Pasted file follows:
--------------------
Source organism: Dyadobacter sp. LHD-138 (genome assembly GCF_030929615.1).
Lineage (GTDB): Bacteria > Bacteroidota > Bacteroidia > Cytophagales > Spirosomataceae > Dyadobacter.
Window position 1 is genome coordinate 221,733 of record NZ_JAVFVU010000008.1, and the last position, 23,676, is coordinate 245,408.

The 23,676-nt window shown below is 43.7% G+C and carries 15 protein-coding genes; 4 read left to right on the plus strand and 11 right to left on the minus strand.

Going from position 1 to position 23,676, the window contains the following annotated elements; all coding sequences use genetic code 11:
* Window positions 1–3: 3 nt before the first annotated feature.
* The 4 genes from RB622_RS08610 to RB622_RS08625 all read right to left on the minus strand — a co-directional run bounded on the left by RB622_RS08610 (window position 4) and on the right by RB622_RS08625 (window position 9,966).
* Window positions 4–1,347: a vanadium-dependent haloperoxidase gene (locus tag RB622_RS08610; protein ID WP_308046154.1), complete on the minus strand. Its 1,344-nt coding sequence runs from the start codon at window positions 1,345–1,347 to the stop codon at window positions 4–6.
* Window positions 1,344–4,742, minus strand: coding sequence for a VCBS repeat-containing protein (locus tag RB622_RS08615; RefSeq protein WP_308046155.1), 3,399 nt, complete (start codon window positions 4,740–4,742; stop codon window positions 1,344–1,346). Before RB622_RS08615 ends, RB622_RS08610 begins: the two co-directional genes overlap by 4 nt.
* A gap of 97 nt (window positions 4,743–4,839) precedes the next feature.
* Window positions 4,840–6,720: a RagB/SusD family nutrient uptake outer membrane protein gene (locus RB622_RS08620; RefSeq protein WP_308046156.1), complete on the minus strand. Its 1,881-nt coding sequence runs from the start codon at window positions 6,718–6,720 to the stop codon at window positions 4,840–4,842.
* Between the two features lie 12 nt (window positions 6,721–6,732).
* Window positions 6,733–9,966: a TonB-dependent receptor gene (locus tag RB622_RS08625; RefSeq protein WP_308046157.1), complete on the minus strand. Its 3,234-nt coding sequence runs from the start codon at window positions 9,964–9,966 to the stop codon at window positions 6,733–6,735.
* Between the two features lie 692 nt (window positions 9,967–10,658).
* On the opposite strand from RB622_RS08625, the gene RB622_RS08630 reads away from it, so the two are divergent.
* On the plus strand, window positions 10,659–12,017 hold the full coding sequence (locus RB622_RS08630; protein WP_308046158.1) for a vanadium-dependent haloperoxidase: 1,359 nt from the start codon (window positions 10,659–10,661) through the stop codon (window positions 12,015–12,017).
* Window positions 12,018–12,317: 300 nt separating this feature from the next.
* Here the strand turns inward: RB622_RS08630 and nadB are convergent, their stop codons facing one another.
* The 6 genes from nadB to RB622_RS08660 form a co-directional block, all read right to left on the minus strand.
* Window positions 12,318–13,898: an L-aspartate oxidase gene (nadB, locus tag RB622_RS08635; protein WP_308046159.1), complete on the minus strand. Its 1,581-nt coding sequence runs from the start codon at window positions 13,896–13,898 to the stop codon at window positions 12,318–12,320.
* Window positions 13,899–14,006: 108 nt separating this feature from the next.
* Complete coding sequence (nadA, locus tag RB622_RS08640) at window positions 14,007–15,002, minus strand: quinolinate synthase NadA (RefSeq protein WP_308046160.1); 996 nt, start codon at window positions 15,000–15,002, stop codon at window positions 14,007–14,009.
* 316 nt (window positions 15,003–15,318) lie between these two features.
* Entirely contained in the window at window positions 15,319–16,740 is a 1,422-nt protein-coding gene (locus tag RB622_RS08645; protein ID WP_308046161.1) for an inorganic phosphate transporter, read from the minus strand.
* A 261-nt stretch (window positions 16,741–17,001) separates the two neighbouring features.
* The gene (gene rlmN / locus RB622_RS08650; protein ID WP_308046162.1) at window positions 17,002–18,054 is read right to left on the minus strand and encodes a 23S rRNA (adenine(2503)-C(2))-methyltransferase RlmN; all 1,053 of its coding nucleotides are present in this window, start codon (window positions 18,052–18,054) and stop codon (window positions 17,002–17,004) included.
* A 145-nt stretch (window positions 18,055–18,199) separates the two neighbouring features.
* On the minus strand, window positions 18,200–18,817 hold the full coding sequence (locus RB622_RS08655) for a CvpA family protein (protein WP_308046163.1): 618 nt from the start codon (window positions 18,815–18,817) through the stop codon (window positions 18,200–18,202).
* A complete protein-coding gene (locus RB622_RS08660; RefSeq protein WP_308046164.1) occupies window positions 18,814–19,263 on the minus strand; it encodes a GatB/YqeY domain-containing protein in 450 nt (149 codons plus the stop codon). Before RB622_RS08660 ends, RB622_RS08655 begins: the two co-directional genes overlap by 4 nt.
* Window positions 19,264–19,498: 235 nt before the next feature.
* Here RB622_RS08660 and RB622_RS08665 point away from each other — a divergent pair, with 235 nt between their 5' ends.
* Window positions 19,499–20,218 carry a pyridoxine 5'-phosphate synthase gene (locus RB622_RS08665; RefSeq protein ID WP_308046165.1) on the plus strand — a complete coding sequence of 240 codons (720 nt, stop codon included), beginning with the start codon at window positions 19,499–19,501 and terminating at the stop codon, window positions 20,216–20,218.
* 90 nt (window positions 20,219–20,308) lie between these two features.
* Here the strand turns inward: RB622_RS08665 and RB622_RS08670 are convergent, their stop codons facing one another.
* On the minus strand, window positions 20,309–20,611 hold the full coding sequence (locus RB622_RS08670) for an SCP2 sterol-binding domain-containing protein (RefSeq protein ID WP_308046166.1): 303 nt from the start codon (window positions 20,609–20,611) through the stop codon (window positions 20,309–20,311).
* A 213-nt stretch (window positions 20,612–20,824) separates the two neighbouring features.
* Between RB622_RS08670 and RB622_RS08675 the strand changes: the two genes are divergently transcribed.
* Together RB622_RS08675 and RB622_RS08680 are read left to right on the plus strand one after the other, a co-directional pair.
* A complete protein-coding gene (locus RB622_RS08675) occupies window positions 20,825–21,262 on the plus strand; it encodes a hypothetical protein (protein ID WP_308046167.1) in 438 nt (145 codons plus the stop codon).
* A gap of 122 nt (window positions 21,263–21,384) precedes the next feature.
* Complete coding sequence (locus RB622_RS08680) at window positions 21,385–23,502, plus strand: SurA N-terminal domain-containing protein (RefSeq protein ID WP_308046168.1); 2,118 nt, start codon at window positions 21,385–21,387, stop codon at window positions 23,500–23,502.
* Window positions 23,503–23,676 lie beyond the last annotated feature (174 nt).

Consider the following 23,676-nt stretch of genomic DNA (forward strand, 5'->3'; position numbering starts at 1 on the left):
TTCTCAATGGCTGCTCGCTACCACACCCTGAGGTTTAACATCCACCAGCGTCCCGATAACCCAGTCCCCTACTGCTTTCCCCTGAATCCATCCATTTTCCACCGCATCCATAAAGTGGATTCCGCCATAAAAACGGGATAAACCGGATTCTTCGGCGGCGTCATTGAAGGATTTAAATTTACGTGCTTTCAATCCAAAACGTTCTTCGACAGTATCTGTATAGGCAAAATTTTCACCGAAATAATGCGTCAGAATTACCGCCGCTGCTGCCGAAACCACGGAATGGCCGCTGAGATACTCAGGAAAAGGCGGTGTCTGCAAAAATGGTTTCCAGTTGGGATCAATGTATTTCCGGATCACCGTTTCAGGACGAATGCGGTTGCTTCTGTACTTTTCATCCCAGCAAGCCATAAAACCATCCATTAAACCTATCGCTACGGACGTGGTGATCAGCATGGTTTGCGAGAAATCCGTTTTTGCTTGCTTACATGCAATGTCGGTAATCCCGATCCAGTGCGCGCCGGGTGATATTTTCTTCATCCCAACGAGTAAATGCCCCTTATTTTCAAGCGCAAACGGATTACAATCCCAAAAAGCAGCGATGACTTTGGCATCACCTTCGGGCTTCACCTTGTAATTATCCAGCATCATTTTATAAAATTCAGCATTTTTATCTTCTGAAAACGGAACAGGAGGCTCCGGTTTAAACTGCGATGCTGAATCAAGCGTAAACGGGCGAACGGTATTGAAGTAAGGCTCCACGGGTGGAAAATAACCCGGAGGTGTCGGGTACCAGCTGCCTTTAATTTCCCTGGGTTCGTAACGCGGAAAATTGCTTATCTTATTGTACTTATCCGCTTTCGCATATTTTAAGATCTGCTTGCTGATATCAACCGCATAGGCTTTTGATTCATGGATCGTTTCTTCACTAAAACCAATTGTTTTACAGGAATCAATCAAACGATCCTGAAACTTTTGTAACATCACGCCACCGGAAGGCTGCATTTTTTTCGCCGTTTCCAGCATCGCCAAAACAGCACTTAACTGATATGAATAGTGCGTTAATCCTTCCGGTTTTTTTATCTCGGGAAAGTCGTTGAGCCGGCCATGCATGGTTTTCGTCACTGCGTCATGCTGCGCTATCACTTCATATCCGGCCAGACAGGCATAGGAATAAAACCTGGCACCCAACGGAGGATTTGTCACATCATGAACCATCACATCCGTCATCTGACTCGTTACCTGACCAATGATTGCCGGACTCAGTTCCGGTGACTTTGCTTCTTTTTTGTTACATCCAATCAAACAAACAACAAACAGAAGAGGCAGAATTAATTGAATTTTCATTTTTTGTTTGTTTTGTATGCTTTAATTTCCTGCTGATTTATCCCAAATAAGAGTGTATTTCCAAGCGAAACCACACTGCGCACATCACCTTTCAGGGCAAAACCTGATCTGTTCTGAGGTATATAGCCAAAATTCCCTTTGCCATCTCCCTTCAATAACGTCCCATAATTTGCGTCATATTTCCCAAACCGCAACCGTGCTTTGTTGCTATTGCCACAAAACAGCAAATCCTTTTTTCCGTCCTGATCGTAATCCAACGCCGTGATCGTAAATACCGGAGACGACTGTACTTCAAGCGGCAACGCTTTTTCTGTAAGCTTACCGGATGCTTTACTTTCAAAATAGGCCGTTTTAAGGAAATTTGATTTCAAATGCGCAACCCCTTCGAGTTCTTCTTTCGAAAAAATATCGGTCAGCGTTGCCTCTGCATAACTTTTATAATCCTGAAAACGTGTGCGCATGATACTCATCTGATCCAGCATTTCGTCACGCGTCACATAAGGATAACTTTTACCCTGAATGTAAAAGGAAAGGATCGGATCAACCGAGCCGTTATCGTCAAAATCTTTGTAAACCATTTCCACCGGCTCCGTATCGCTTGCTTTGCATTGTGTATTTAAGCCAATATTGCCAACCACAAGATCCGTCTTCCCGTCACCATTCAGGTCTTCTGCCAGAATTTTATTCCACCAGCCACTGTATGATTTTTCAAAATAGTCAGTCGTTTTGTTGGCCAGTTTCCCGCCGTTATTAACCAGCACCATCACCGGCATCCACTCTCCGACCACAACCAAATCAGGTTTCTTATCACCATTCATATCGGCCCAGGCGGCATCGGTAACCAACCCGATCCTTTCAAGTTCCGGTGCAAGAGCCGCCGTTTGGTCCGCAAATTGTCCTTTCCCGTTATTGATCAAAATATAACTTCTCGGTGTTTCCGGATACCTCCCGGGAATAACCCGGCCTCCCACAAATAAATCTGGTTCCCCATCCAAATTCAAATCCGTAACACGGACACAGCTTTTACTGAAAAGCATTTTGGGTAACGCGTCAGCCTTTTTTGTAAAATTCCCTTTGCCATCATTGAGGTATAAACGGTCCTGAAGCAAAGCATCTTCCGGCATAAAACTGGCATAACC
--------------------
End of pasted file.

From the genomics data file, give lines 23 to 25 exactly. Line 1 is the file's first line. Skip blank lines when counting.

* 316 nt (window positions 15,003–15,318) lie between these two features.
* Entirely contained in the window at window positions 15,319–16,740 is a 1,422-nt protein-coding gene (locus tag RB622_RS08645; protein ID WP_308046161.1) for an inorganic phosphate transporter, read from the minus strand.
* A 261-nt stretch (window positions 16,741–17,001) separates the two neighbouring features.